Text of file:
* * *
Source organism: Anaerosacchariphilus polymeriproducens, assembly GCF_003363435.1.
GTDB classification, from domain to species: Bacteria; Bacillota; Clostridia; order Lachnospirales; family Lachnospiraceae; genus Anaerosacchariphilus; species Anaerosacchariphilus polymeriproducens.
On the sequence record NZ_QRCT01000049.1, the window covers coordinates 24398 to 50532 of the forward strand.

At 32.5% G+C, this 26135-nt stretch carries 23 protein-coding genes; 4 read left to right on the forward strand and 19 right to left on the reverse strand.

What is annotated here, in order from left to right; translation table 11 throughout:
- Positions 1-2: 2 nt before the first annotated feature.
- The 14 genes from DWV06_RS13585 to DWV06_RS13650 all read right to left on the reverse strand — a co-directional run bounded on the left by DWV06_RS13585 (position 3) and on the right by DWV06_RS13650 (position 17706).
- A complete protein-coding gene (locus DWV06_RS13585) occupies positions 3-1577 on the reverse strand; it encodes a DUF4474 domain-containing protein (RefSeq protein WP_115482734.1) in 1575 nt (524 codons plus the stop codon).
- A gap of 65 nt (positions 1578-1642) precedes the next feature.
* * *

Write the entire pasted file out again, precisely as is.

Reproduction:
Source organism: Anaerosacchariphilus polymeriproducens, assembly GCF_003363435.1.
GTDB classification, from domain to species: Bacteria; Bacillota; Clostridia; order Lachnospirales; family Lachnospiraceae; genus Anaerosacchariphilus; species Anaerosacchariphilus polymeriproducens.
On the sequence record NZ_QRCT01000049.1, the window covers coordinates 24398 to 50532 of the forward strand.

At 32.5% G+C, this 26135-nt stretch carries 23 protein-coding genes; 4 read left to right on the forward strand and 19 right to left on the reverse strand.

What is annotated here, in order from left to right; translation table 11 throughout:
- Positions 1-2: 2 nt before the first annotated feature.
- The 14 genes from DWV06_RS13585 to DWV06_RS13650 all read right to left on the reverse strand — a co-directional run bounded on the left by DWV06_RS13585 (position 3) and on the right by DWV06_RS13650 (position 17706).
- A complete protein-coding gene (locus DWV06_RS13585) occupies positions 3-1577 on the reverse strand; it encodes a DUF4474 domain-containing protein (RefSeq protein WP_115482734.1) in 1575 nt (524 codons plus the stop codon).
- A gap of 65 nt (positions 1578-1642) precedes the next feature.